As I said before, good instructions come with practice, patience and perseverance. What works for one group may be a disaster in another, and there are no tried and tested methods. Fine tuning is required at all times, many times. However, every time it works, the reward is a bright smile on everyone’s faces – it worked!

Advertisements

Comments on: "Instructions – are you error-free?" (10)

  1. What a delight to have found your blog last night! It is so interesting that you have read so many things I’ve written (albeit over 10 years ago) and I had never read anything you’d written. You are indeed a great writer just as you were (well, are, I’m sure) a great teacher. Miss you lots, Bete. xoxo

    • My adorable Juliana Banana, wise words… We teachers read so much from our students and they (students) almost never read anything from the teacher. How can sts know if the teacher can write at all so as to be able to ‘judge’ what he, the student, writes??? Excellent point… Maybe we should begin a movement to make teachers produce some sort of text to show students he too can write, and well! And why not, to inspire and motivate students… Anyway, I’m super happy we met again (online though) and will be able to share our teaching thoughts. Thanks for being around, thanks for your mark in my teaching. Unforgettable.
      Take care,
      Bete

  2. Chris Dupont said:

    Great tips, dearest guru. I’m with you: before instructions are delivered, the teacher needs students’ individed attention. A bit on the military side? Maybe. But necessary.

  3. You’re totally right. Order is necessary, and focus too. Otherwise, there’ll be no time for jokes! No fun makes Jack a dull boy! rs

  4. You’re totally right. Order is necessary, and focus too. Otherwise, sts get lost and the time wasted trying to put them in the right path again is a shame. If instructions are clearly delivered/checked, activities work better and results are more meaningful.
    Take care,
    B.

  5. Cíntia Parreira said:

    Undoubtedly giving instructions is clearly the key element for the success of any classroom activity. It does take some time to know what exactly will work for one group and not for the other. However, you’re right when you say that it’s rewarding to see the boost it gives to students’ motivation when they notice they’re able to understand easily what is being asked and consequently, perform the activity. As a teacher I acknowledge the importance of giving instructions, even though it is in my downs list, as you said perserverance is great part of it. I try to be aware of what I’m saying all the time and most importantly, I keep eye contact with students to see if I’m on the right track. Certainly, it requires full attention but, again, it’s rewarding.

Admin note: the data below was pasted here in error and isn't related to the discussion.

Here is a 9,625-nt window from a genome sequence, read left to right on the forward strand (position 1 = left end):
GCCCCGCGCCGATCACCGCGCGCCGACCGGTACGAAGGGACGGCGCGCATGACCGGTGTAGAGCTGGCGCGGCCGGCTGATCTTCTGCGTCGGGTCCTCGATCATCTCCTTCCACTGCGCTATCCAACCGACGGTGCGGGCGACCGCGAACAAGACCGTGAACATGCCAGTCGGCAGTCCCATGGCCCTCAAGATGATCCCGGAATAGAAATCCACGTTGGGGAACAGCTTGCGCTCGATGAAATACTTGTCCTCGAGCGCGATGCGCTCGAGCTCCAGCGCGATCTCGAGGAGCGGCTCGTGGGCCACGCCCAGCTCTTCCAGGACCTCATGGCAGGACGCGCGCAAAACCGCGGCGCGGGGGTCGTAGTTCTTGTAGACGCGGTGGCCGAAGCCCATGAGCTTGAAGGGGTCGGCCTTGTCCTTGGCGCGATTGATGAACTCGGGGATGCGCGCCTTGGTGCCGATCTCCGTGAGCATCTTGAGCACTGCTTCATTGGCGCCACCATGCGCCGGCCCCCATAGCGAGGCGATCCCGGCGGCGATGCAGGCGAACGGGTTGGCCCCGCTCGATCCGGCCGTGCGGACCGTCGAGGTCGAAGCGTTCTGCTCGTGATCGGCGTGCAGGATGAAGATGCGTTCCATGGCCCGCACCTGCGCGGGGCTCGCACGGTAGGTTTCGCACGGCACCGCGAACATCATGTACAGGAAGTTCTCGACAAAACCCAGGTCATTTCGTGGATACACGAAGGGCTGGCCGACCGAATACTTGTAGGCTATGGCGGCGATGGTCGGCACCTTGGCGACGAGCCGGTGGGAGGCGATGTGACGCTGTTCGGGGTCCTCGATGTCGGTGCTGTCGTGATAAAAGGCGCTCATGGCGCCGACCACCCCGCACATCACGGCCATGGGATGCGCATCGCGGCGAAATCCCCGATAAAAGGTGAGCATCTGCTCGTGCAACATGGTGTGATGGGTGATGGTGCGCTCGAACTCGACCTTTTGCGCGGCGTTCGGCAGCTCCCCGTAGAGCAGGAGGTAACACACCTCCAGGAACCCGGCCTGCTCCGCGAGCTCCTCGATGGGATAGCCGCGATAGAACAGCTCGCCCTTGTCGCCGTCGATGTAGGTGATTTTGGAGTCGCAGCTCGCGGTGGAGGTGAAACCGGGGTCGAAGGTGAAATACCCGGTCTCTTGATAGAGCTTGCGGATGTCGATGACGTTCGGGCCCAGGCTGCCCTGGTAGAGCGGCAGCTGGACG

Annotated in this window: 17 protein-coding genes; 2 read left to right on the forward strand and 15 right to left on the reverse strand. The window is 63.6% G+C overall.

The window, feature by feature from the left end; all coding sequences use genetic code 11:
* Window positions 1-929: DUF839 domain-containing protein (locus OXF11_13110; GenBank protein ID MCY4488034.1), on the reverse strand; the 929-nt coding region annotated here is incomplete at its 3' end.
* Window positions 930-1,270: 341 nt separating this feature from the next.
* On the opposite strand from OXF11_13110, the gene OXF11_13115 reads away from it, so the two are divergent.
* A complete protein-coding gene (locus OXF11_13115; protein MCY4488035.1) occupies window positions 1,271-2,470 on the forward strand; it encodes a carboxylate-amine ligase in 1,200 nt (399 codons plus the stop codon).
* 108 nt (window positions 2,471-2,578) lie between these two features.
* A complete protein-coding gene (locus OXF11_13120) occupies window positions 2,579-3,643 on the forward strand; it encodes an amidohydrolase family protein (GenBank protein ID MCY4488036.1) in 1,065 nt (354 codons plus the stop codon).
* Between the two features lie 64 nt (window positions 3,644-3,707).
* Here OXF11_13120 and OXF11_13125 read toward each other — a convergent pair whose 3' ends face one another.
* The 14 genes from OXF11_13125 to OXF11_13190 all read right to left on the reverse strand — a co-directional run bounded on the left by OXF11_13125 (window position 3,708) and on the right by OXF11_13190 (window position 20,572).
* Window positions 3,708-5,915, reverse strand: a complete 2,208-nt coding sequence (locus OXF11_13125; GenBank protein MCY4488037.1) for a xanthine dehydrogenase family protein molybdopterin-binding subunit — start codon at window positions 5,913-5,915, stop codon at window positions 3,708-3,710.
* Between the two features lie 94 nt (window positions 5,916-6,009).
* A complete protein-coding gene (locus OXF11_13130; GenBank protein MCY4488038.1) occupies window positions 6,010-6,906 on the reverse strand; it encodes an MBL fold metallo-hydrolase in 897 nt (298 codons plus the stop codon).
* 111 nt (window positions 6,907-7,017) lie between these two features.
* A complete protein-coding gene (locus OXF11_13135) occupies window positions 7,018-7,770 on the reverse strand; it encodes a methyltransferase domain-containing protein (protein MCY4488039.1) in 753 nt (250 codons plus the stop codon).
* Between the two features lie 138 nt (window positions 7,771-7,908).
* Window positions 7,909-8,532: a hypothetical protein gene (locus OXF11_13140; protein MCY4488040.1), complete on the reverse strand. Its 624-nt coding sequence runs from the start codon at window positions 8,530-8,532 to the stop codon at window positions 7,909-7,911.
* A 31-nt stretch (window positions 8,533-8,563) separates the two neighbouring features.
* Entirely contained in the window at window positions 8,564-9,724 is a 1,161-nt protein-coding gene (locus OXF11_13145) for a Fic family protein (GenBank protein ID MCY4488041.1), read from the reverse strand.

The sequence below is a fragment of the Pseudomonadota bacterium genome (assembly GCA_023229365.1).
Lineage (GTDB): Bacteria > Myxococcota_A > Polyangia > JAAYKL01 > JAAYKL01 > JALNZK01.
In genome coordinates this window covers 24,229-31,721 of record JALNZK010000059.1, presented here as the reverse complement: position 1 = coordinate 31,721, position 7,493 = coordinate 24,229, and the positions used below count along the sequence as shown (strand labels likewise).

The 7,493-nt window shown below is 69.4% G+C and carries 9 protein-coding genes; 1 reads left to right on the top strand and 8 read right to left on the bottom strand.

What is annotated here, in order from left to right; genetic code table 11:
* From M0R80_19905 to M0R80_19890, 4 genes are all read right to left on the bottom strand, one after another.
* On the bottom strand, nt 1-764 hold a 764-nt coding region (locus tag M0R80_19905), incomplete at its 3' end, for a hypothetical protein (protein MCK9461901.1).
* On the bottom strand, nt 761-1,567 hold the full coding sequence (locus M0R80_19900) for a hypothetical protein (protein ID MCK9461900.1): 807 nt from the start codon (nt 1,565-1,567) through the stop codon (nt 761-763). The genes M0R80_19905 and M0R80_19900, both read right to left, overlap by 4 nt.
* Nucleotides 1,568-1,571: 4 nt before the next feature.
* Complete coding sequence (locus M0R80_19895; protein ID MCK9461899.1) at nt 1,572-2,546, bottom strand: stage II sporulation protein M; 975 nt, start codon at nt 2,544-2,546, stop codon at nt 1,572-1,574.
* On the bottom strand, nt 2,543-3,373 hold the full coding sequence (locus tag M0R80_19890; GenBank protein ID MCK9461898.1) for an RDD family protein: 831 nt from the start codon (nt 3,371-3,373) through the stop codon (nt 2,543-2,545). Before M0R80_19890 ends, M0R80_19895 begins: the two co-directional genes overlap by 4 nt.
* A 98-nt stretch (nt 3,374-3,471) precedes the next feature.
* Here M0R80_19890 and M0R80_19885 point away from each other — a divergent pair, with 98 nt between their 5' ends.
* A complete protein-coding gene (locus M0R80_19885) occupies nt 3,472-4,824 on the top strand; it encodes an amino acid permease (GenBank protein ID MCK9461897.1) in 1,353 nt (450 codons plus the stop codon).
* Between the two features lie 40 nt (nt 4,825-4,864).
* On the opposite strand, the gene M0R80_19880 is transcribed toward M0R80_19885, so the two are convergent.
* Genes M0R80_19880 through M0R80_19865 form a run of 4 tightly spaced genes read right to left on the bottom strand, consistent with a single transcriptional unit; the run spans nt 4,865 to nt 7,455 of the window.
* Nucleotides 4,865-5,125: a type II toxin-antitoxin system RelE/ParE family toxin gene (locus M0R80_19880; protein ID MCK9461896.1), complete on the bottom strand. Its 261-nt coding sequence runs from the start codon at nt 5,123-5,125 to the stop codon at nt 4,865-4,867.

6. Yes Bete! Great post on one of the key issues of our job! It’s worth making sure, first of all, that all stdents are with you. Gradually they will become trained and do it naturally! It might be a rather tough mission if one has disruptive kids in class. Still, it pays off! Sharing and caring can also do wonders! Share with peers and wholeheartedly care for your students.

    • Dear Danuza, you summed it up greatly – it pays off! Definitely the ‘Aha moment” students have when they understand and produce language is the best reward a teacher may have. Thanks for your words.
      Cheers,
      Bete

  7. Oséas Cavalcante Andrade said:

    I like the point of checking. It’s a good one to be considered Bete! That’s quite mandatory at a teacher’s class. In fact, one of the key point when you are trained as a teacher is – Never assume, always check” And if it’s necessary double check to make sure the students are on the right track. Once or twice you do that, students get used to your “way” of teaching and get “trained”. It’s quite useful.

    I stick with you at the point of eliciting ideas from student when they start an activity. It’s rather surprising how much they know, and how much we learn from them. It keeps the “follow-up” activity much smoother, what facilitates both students and teachers work.

    I could keep writing and writing… It’s endless what we teachers have to share.. I have only one thing to say: Keep up with that outstanding blog. It’s a real delight reading you, specially knowing it was written by an excellent teacher I would have loved to have. Greeting from Barcelona, Spain.

    • Oseas,
      You’re right: we always have loads to share. Thank you very much for your words and comment. It’s good to know we can keep in touch.
      Take care. 🙂
      Bete

Leave a Reply

Fill in your details below or click an icon to log in:

WordPress.com Logo

You are commenting using your WordPress.com account. Log Out / Change )

Twitter picture

You are commenting using your Twitter account. Log Out / Change )

Facebook photo

You are commenting using your Facebook account. Log Out / Change )

Google+ photo

You are commenting using your Google+ account. Log Out / Change )

Connecting to %s

%d bloggers like this: